Escape the Library

Andrea Elson April 8, 2016, 1 comment

Radnor Library hosted an Escape the Library program which required a group of teens to work together, solve puzzles, find clues and unlock a room within one hour.

Type: Active
Age: Middle school
Optimal size: 11-20
Estimated cost: $1 - $25
Planning time: <2 hours
Frequency: One-time

Learning outcomes

This program was entirely teen driven. I basically setup the scenario (you are locked in the room with one hour to escape) and the teens needed to investigate, explore and crack codes and clues to get the keys and combinations to unlock the doors.  Deciding on what leads to pursue and what clues were most helpful taught teens to make decisions and work together in a group. Teens also developed logic and reasoning skills by figuring out codes and also improved fine motor skills with unlocking padlocks and combination locks.

The program also helped make the library a destination for a Friday evening program. We want our teens to view the library as a place in the community where fun things are happening for them. By offering our program on a weekend night, teens had a safe, engaging outlet to hang out with their friends and have a good time.


Setting up the Room: Our Escape the Library  program was held in our large programming space that was made smaller by hanging black plastic table cloths as "walls". We had the main doors as the locked doors with three locks. We have access to our room via a small kitchen so everyone could enter the locked room and I could also survey the activity on my side of the table cloth walls. I used a word bike lock, a combination lock and a key lock as the three locks which would open the room. We had an ipad counting down the sixty minutes. We also threw in extra furniture, books and odds and ends as decoy objects in the room.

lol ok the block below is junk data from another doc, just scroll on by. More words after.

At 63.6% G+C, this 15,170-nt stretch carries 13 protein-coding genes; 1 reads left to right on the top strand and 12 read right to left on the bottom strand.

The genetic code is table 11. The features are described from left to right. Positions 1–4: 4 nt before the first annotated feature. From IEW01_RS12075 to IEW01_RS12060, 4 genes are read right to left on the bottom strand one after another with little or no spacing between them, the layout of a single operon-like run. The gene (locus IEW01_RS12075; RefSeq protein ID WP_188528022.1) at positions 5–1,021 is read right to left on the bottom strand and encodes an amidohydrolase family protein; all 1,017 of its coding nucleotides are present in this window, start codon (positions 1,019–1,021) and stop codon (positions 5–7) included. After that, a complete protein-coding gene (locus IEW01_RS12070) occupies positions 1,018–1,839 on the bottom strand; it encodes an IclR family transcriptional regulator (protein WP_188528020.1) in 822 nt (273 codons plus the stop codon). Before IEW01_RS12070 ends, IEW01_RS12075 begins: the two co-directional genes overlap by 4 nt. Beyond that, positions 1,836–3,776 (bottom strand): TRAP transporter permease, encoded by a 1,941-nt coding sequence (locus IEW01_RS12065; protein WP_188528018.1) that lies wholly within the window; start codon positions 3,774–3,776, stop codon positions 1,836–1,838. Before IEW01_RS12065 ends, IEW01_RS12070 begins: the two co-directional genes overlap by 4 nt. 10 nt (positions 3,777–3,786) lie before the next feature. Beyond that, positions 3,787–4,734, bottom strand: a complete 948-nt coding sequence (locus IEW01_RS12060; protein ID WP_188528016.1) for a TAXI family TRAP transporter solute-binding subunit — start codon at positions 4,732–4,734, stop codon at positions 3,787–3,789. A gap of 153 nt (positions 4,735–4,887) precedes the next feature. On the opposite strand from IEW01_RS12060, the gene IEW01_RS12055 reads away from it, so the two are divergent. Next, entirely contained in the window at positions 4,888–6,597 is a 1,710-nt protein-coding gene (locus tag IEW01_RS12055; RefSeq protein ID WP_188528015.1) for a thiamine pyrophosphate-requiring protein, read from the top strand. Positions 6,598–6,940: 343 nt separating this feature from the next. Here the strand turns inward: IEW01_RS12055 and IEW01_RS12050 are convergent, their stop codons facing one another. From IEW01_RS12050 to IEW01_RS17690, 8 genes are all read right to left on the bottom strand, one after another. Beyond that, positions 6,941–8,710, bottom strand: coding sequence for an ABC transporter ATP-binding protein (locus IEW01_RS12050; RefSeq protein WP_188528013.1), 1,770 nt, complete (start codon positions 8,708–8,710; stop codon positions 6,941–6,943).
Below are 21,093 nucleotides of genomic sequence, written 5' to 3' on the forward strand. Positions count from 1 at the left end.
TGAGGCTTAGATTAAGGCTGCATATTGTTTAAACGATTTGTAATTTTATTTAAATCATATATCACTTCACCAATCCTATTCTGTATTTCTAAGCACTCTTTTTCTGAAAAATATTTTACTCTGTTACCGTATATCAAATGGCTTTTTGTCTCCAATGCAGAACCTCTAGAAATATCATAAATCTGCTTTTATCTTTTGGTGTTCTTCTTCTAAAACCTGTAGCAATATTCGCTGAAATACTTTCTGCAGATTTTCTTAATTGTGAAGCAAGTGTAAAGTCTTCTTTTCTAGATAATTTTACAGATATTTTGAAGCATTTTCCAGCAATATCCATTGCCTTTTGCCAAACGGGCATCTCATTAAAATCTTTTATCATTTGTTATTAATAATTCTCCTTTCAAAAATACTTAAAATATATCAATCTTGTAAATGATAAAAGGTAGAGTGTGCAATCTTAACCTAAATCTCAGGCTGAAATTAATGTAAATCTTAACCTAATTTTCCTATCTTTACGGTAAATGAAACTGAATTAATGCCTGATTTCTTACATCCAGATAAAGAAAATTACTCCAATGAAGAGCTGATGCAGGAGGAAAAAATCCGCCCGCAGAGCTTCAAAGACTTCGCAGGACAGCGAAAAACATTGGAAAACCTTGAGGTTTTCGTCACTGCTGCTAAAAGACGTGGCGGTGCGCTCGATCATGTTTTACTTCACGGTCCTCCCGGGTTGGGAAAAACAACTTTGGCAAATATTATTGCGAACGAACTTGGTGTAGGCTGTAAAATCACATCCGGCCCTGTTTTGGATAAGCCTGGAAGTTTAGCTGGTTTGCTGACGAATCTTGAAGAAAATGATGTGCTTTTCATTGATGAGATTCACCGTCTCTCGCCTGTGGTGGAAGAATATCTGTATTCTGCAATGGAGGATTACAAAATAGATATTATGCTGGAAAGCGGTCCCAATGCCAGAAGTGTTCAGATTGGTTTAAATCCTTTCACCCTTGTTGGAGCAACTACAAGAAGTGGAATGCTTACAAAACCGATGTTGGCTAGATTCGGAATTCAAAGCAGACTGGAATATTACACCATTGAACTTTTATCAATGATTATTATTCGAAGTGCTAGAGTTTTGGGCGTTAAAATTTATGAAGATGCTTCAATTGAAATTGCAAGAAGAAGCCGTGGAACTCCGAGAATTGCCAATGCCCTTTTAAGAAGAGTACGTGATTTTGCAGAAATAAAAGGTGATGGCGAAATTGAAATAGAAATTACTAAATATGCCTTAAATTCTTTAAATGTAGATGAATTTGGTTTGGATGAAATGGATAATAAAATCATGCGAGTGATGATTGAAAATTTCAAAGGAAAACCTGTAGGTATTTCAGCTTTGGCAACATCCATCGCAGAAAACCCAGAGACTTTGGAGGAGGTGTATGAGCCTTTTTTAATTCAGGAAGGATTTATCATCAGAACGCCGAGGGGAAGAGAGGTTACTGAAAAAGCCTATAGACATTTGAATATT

Planning the Escape: I created a flow chart that helped organize how clues would lead to the final key/combination/code. For example, a key hidden in the room led to a locked closet which had a black light. The black light then needed to be used on a poster where it had the code for a lockbox that had a final lock key. The batteries for the blacklight were in another object in the room so teens needed to recognize the batteries were interchangeable.

Running the Program: I initially briefed the teens in a separate room. I encouraged communication and working together as well as rules like cell phones were to be left off, certain objects like the fire extinguisher were not part of the game, nothing was in the ceiling and I will ask you to leave if you're being disruptive or rude. I had originally told the teens I would give three clues throughout the hour but they had to collectively ask for them. I ended up needing to do a little more hinting and guiding than just three clues. I let the teens totally run wild and explore the room for the entire 60 minutes. Unfortunately, they did not complete all three locks despite having all the right keys/combinations/codes. They had trouble physically doing the combination lock.


This program was a huge hit in terms of the number of teens signing up, feedback from the teens and parents and community feedback. I had originally hoped for ten teens but expanded our numbers to thirteen because interest was so high. I unfortunately had the program the same evening as the middle school musical which several teens told me they wished they could come to the program but had the musical. The parents of the teens who did participate profusely thanked me for hosting a fun event for their kids on a weekend night. We also got a lot of positive feedback from the community with several likes on our Facebook page as well as interest from other librarians on Facebook and the blog write up of the event.

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